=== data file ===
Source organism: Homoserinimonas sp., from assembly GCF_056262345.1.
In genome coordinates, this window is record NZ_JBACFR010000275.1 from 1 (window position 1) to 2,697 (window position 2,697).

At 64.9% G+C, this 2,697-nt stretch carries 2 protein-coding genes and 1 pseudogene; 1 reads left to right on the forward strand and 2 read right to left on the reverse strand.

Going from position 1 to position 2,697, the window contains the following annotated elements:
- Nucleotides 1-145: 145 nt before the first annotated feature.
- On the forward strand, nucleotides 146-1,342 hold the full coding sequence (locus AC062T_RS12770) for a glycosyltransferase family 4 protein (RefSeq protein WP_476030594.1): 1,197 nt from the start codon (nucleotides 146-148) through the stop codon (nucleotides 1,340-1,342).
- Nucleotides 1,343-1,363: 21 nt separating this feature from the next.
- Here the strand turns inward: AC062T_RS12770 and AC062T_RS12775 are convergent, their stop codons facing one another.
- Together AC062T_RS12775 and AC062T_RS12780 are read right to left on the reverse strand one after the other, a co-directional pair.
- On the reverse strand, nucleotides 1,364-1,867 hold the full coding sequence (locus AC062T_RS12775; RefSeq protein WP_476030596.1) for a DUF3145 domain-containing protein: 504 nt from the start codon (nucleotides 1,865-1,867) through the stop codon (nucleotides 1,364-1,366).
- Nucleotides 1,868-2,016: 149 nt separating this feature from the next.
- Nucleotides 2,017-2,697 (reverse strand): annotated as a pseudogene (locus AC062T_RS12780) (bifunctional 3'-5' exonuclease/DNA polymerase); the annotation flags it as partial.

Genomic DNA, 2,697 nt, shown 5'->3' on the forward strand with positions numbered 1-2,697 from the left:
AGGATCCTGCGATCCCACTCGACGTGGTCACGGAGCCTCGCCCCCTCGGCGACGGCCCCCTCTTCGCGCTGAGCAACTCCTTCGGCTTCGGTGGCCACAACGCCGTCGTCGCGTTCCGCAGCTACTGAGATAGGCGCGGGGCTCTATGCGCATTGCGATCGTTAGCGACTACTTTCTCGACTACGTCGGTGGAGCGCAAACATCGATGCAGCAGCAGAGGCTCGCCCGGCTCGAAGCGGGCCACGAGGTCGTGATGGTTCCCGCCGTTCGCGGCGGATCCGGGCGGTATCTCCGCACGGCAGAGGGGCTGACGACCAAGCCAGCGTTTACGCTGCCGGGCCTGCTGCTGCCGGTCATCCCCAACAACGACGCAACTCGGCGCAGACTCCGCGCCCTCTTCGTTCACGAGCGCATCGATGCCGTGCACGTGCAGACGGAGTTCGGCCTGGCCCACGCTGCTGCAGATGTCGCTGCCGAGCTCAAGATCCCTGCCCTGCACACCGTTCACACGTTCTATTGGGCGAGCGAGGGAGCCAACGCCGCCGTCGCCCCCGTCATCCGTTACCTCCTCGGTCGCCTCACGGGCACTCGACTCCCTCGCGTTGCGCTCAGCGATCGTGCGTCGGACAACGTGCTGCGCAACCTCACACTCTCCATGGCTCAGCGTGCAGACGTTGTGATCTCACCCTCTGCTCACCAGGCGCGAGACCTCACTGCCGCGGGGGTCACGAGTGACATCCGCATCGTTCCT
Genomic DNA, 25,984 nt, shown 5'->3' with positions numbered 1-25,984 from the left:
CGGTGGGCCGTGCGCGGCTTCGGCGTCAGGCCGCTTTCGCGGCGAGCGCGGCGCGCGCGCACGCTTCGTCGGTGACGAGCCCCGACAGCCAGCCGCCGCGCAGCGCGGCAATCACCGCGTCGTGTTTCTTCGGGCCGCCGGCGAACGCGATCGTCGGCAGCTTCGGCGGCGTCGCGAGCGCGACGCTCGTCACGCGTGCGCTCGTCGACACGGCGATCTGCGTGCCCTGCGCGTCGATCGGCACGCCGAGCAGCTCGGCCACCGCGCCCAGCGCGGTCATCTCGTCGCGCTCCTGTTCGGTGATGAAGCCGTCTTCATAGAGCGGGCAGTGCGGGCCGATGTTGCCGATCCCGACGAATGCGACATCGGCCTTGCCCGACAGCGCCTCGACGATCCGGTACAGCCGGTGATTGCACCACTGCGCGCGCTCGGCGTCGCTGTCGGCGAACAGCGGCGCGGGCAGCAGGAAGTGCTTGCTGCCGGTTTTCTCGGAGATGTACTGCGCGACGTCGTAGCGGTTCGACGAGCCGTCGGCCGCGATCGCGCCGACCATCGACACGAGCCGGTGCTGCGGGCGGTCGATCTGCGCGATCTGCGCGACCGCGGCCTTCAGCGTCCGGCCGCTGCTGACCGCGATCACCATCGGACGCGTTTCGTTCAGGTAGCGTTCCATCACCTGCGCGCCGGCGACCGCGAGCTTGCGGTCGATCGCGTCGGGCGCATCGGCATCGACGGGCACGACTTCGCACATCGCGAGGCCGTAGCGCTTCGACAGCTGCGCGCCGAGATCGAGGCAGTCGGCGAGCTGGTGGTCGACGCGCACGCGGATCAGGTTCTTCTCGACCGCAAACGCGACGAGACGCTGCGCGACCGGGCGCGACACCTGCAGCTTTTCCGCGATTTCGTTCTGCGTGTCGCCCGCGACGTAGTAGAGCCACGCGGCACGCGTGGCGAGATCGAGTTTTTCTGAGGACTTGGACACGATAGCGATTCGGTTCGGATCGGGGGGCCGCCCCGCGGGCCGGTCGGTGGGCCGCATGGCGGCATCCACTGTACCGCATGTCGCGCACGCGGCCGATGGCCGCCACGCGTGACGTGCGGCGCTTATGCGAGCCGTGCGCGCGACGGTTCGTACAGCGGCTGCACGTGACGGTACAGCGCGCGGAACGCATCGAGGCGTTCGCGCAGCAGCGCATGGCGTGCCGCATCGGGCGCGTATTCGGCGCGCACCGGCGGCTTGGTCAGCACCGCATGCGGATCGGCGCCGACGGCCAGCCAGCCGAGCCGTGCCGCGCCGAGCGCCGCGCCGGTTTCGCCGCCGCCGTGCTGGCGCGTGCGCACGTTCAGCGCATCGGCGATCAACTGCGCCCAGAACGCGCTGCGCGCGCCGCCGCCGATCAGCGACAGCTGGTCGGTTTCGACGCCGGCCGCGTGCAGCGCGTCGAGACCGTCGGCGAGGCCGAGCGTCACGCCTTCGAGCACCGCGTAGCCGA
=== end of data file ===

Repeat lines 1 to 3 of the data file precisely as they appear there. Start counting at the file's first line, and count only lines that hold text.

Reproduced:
Source organism: Homoserinimonas sp., from assembly GCF_056262345.1.
In genome coordinates, this window is record NZ_JBACFR010000275.1 from 1 (window position 1) to 2,697 (window position 2,697).

At 64.9% G+C, this 2,697-nt stretch carries 2 protein-coding genes and 1 pseudogene; 1 reads left to right on the forward strand and 2 read right to left on the reverse strand.